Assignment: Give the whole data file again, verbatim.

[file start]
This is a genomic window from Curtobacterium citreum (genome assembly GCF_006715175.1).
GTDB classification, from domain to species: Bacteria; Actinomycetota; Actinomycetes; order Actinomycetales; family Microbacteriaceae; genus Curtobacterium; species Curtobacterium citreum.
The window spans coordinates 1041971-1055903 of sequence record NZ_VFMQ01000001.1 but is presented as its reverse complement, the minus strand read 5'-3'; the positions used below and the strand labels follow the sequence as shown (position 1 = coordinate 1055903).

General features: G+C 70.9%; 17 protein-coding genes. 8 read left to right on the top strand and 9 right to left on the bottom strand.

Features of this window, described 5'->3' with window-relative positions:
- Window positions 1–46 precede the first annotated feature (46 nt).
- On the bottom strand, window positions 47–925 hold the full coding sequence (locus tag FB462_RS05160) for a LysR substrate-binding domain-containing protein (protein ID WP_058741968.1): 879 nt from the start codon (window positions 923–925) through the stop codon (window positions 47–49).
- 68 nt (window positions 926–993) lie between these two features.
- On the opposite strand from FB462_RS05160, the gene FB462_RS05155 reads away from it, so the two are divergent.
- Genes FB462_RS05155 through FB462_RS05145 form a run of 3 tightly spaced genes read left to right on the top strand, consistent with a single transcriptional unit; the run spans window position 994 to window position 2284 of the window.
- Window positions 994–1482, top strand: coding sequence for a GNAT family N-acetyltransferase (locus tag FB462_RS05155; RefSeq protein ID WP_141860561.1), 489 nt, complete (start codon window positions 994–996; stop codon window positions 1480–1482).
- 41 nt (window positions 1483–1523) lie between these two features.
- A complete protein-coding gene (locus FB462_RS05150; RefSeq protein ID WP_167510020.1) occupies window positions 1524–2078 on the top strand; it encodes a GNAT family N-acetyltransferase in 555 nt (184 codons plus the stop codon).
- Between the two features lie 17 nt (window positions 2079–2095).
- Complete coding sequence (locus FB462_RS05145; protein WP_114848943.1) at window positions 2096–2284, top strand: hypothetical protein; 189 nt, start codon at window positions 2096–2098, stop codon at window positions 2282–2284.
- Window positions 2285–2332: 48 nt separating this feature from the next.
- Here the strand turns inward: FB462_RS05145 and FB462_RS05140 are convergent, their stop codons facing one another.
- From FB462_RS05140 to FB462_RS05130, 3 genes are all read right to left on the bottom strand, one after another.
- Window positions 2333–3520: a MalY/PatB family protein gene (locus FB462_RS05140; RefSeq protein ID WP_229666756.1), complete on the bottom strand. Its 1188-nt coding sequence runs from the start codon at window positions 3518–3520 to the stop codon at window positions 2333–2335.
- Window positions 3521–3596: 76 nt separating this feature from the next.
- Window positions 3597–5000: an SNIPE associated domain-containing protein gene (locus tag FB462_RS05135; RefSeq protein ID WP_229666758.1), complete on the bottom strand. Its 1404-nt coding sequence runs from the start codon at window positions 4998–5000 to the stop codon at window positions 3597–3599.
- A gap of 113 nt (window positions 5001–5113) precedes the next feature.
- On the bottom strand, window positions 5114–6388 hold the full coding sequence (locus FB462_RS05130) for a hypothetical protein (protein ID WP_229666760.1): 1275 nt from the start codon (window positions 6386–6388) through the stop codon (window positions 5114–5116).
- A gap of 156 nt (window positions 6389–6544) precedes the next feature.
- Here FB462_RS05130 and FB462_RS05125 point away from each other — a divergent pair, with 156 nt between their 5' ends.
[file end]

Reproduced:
This is a genomic window from Curtobacterium citreum (genome assembly GCF_006715175.1).
GTDB classification, from domain to species: Bacteria; Actinomycetota; Actinomycetes; order Actinomycetales; family Microbacteriaceae; genus Curtobacterium; species Curtobacterium citreum.
The window spans coordinates 1041971-1055903 of sequence record NZ_VFMQ01000001.1 but is presented as its reverse complement, the minus strand read 5'-3'; the positions used below and the strand labels follow the sequence as shown (position 1 = coordinate 1055903).

General features: G+C 70.9%; 17 protein-coding genes. 8 read left to right on the top strand and 9 right to left on the bottom strand.

Features of this window, described 5'->3' with window-relative positions:
- Window positions 1–46 precede the first annotated feature (46 nt).
- On the bottom strand, window positions 47–925 hold the full coding sequence (locus tag FB462_RS05160) for a LysR substrate-binding domain-containing protein (protein ID WP_058741968.1): 879 nt from the start codon (window positions 923–925) through the stop codon (window positions 47–49).
- 68 nt (window positions 926–993) lie between these two features.
- On the opposite strand from FB462_RS05160, the gene FB462_RS05155 reads away from it, so the two are divergent.
- Genes FB462_RS05155 through FB462_RS05145 form a run of 3 tightly spaced genes read left to right on the top strand, consistent with a single transcriptional unit; the run spans window position 994 to window position 2284 of the window.
- Window positions 994–1482, top strand: coding sequence for a GNAT family N-acetyltransferase (locus tag FB462_RS05155; RefSeq protein ID WP_141860561.1), 489 nt, complete (start codon window positions 994–996; stop codon window positions 1480–1482).
- 41 nt (window positions 1483–1523) lie between these two features.
- A complete protein-coding gene (locus FB462_RS05150; RefSeq protein ID WP_167510020.1) occupies window positions 1524–2078 on the top strand; it encodes a GNAT family N-acetyltransferase in 555 nt (184 codons plus the stop codon).
- Between the two features lie 17 nt (window positions 2079–2095).
- Complete coding sequence (locus FB462_RS05145; protein WP_114848943.1) at window positions 2096–2284, top strand: hypothetical protein; 189 nt, start codon at window positions 2096–2098, stop codon at window positions 2282–2284.
- Window positions 2285–2332: 48 nt separating this feature from the next.
- Here the strand turns inward: FB462_RS05145 and FB462_RS05140 are convergent, their stop codons facing one another.
- From FB462_RS05140 to FB462_RS05130, 3 genes are all read right to left on the bottom strand, one after another.
- Window positions 2333–3520: a MalY/PatB family protein gene (locus FB462_RS05140; RefSeq protein ID WP_229666756.1), complete on the bottom strand. Its 1188-nt coding sequence runs from the start codon at window positions 3518–3520 to the stop codon at window positions 2333–2335.
- Window positions 3521–3596: 76 nt separating this feature from the next.
- Window positions 3597–5000: an SNIPE associated domain-containing protein gene (locus tag FB462_RS05135; RefSeq protein ID WP_229666758.1), complete on the bottom strand. Its 1404-nt coding sequence runs from the start codon at window positions 4998–5000 to the stop codon at window positions 3597–3599.
- A gap of 113 nt (window positions 5001–5113) precedes the next feature.
- On the bottom strand, window positions 5114–6388 hold the full coding sequence (locus FB462_RS05130) for a hypothetical protein (protein ID WP_229666760.1): 1275 nt from the start codon (window positions 6386–6388) through the stop codon (window positions 5114–5116).
- A gap of 156 nt (window positions 6389–6544) precedes the next feature.
- Here FB462_RS05130 and FB462_RS05125 point away from each other — a divergent pair, with 156 nt between their 5' ends.